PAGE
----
(HealthDay)—A sizable number of patients fail to fill their initial drug prescriptions, according to research published in the April 1 issue of the Annals of Internal Medicine.
Robyn Tamblyn, Ph.D., of McGill University in Montreal, and colleagues examined data from 15,961 patients in a primary care network to estimate the incidence of primary nonadherence. Primary nonadherence was defined as failure to fill an incident prescription within nine months.
The researchers found that 31.3 percent of 37,506 incident prescriptions remained unfilled. Prescriptions for drugs in the upper quartile of cost were the least likely to be filled (odds ratio [OR], 1.11; 95 percent confidence interval [CI], 1.07 to 1.17). Compared with anti-infectives, prescriptions for skin agents, gastrointestinal drugs, and autonomic drugs also were less likely to be filled. Prescription nonadherence was less likely with increasing patient age (OR per 10 years, 0.89; 95 percent CI, 0.85 to 0.92), elimination of copayments for prescription drugs in low-income groups (OR, 0.37; 95 percent CI, 0.32 to 0.41), and greater proportion of all physician visits with the prescribing physician (OR per 0.5 increase, 0.77; 95 percent CI, 0.70 to 0.85).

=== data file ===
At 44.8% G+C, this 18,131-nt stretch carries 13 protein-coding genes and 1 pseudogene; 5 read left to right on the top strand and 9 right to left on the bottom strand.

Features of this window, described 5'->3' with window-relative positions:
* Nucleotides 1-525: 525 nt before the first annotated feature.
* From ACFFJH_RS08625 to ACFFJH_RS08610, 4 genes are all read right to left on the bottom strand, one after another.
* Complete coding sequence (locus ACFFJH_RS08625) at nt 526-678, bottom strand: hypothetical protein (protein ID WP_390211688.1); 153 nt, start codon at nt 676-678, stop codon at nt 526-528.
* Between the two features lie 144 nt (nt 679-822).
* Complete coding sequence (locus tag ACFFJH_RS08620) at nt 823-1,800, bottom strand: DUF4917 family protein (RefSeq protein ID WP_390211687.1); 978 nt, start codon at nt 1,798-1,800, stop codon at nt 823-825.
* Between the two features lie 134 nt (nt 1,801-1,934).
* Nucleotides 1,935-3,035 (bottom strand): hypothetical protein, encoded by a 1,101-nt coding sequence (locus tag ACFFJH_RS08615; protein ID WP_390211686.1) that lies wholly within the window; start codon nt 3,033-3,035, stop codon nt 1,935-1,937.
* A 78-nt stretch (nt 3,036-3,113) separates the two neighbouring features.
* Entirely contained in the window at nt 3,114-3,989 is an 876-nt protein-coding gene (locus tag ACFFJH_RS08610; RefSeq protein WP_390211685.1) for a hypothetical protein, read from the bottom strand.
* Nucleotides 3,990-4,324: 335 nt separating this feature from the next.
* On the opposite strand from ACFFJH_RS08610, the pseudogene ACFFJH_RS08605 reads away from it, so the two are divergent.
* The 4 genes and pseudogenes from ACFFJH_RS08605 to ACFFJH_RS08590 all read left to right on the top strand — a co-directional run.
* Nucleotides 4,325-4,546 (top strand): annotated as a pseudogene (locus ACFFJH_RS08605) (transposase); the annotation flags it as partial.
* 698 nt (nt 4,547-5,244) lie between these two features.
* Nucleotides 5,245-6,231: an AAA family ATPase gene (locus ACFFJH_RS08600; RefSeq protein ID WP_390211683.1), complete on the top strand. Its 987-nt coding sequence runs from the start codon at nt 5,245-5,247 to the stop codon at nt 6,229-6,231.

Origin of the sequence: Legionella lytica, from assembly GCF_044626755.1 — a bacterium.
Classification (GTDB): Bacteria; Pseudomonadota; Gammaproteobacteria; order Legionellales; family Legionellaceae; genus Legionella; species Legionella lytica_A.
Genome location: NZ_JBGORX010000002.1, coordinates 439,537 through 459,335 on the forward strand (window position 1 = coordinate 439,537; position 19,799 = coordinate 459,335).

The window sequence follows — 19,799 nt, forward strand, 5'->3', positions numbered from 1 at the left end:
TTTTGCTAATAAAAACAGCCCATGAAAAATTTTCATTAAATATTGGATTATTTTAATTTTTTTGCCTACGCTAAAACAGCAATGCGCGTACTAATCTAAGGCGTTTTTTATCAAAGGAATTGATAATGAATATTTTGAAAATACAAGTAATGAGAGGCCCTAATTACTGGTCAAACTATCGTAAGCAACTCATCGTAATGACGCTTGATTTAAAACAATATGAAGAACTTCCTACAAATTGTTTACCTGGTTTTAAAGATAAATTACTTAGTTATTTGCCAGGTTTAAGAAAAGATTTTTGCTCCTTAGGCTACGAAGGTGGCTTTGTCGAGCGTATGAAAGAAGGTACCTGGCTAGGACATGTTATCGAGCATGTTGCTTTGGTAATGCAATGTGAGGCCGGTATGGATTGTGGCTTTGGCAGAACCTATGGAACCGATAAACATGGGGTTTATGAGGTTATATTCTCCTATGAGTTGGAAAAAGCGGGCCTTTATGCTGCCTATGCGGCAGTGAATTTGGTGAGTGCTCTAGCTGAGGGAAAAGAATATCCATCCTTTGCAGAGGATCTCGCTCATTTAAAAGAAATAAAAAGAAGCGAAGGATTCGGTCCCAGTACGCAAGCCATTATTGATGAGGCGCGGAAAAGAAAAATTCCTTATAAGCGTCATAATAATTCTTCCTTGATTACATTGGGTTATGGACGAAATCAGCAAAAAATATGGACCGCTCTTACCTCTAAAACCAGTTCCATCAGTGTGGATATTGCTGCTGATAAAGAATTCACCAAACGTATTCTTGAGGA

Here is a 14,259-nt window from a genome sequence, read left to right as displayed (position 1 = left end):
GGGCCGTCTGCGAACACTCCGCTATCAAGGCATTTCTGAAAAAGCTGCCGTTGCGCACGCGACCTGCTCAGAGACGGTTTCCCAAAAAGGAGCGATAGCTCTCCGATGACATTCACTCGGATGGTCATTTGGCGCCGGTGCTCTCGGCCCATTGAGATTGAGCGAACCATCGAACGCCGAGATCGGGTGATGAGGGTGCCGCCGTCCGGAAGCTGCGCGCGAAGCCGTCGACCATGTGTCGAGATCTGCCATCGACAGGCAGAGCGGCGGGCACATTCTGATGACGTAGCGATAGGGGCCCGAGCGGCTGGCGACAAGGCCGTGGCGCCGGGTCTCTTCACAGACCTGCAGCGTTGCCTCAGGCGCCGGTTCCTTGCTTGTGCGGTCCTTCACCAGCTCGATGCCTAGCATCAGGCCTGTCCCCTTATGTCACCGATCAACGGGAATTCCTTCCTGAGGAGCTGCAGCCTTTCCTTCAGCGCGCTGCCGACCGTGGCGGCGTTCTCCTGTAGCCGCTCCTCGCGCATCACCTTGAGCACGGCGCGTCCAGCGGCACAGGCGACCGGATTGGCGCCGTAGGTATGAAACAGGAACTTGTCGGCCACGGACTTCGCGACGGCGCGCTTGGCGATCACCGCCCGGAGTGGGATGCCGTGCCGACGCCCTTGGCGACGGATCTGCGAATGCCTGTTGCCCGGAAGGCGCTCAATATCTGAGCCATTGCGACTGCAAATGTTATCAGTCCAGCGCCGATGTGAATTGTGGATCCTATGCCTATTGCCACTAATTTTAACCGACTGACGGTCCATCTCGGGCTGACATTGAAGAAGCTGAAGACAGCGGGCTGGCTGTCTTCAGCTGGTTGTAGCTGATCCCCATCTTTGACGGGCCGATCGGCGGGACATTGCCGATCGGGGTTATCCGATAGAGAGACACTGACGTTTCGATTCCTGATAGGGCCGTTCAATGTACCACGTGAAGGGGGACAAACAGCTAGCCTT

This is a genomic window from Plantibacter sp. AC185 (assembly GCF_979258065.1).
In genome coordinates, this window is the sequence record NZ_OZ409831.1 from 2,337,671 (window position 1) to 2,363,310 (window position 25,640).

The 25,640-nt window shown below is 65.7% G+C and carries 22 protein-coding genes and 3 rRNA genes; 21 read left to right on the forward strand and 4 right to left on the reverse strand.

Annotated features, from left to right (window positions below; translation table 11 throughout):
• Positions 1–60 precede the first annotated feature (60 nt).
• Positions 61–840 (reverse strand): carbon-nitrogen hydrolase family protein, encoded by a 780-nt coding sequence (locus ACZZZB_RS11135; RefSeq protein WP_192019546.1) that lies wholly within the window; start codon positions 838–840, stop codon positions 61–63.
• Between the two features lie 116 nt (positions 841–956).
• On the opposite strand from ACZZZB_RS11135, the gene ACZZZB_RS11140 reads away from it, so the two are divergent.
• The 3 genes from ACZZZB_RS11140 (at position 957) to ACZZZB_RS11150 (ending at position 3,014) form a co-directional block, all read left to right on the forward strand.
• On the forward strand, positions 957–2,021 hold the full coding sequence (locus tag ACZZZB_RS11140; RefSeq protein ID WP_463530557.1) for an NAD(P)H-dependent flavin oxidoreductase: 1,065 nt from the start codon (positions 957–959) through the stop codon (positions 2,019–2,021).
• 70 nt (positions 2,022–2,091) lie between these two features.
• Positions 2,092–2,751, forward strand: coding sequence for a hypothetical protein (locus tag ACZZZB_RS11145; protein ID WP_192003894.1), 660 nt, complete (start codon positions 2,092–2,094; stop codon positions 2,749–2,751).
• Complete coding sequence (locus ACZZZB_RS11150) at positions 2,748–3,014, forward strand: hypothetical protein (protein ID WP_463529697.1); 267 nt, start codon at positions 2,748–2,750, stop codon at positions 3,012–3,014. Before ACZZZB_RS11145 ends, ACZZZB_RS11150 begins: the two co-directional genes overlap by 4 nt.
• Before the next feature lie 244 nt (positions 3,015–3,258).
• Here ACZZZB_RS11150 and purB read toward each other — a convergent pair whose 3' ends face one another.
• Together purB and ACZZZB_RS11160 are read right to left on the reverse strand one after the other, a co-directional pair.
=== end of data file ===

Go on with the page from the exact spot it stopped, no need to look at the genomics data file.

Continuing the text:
"Primary nonadherence is common and may be reduced by lower drug costs and copayments, as well as increased follow-up care with prescribing physicians for patients with chronic conditions," the authors write.
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